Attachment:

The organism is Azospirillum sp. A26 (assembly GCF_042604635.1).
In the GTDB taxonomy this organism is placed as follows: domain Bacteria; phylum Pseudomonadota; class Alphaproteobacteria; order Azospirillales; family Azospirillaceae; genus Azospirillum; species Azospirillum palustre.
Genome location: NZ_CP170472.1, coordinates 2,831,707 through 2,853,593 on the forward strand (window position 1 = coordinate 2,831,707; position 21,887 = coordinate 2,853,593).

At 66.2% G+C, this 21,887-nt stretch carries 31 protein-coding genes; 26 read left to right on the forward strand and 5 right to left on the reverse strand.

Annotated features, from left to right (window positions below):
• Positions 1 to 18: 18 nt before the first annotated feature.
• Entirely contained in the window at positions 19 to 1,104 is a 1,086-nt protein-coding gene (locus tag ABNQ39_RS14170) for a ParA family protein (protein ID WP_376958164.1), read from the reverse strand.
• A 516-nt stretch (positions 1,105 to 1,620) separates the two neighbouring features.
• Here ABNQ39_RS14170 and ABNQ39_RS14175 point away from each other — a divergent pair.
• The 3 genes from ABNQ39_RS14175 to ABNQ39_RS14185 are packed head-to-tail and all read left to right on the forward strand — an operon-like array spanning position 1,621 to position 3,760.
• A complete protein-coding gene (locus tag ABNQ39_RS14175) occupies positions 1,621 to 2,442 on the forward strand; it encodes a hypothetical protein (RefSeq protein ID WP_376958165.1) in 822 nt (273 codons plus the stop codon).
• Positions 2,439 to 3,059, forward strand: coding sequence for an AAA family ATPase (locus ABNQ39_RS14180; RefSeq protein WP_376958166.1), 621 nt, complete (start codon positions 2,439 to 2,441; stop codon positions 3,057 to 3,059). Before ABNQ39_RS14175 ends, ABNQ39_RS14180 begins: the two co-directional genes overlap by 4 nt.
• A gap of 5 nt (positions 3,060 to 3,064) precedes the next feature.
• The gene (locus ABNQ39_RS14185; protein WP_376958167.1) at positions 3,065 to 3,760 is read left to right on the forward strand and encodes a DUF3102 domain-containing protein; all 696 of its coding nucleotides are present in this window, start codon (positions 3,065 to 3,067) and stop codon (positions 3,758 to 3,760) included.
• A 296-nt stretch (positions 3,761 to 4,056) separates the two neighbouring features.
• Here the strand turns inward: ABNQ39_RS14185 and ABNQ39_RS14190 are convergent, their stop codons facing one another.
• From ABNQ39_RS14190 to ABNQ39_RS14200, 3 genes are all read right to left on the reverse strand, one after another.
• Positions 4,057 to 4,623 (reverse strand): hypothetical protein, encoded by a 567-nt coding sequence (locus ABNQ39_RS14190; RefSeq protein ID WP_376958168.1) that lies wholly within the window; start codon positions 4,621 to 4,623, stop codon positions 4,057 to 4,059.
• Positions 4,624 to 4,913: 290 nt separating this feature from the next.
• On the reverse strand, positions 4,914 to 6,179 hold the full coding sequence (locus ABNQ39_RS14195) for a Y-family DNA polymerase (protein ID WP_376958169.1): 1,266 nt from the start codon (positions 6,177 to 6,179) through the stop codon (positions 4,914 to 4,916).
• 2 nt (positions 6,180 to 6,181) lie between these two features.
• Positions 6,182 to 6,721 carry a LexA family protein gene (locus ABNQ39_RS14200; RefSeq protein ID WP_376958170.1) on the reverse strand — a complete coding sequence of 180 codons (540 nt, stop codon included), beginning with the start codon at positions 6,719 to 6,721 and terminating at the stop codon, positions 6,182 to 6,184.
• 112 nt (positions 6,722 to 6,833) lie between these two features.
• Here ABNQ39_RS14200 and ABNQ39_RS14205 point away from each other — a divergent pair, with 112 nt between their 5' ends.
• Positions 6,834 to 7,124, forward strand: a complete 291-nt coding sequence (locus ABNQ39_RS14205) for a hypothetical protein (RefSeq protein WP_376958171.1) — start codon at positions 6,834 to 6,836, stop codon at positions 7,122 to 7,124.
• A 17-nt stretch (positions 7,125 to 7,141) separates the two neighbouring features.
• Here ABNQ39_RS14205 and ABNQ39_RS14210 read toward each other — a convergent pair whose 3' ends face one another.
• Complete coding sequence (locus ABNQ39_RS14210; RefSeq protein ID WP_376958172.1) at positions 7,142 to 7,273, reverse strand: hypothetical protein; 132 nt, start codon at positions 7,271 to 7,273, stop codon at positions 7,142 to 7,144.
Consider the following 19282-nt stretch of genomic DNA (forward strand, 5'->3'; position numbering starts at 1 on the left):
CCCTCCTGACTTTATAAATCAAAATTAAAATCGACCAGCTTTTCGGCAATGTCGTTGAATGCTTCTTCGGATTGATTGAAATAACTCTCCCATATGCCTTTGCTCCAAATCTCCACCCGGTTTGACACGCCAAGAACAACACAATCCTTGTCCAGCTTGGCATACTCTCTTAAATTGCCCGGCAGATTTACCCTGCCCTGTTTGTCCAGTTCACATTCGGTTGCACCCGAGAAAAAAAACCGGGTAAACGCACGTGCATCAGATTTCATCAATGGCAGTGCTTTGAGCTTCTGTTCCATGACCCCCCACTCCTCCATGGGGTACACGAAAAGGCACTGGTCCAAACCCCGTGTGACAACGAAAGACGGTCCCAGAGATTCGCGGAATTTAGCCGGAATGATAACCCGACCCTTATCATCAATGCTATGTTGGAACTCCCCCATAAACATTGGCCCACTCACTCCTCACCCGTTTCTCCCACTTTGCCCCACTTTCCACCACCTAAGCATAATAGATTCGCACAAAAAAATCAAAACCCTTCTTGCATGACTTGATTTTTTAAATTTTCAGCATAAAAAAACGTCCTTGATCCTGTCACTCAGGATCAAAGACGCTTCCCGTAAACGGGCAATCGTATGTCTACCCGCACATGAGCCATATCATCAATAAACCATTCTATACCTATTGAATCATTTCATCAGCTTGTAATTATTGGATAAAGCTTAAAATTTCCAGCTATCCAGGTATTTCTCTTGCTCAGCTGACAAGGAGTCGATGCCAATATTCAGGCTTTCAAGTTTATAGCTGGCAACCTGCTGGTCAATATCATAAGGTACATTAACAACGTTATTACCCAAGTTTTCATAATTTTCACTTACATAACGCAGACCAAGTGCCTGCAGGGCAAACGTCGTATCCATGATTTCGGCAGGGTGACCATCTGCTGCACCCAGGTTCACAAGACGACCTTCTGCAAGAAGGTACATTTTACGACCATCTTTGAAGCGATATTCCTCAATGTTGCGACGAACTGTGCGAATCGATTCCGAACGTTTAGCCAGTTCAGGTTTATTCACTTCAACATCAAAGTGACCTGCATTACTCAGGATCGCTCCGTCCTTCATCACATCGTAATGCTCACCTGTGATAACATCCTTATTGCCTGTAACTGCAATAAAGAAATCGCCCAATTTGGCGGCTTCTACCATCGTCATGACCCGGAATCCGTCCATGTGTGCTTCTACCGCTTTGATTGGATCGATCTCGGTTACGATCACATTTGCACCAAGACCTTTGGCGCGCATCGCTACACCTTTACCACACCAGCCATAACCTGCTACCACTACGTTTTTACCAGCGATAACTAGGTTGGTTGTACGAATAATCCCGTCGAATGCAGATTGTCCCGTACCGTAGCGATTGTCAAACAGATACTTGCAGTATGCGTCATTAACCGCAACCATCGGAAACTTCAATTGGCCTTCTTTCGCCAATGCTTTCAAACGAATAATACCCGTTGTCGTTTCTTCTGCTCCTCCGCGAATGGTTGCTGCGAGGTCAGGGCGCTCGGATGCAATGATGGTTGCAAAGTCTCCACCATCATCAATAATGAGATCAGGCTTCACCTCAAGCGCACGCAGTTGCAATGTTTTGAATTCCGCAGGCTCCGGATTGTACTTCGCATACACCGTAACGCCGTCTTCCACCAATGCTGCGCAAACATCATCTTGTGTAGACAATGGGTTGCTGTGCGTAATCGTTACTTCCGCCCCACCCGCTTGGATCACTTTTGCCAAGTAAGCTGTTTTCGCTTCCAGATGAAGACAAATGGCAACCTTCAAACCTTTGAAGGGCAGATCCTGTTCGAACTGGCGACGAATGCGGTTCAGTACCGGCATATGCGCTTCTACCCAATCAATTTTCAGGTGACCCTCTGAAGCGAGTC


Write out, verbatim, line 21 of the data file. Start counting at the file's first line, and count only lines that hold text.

• 2 nt (positions 6,180 to 6,181) lie between these two features.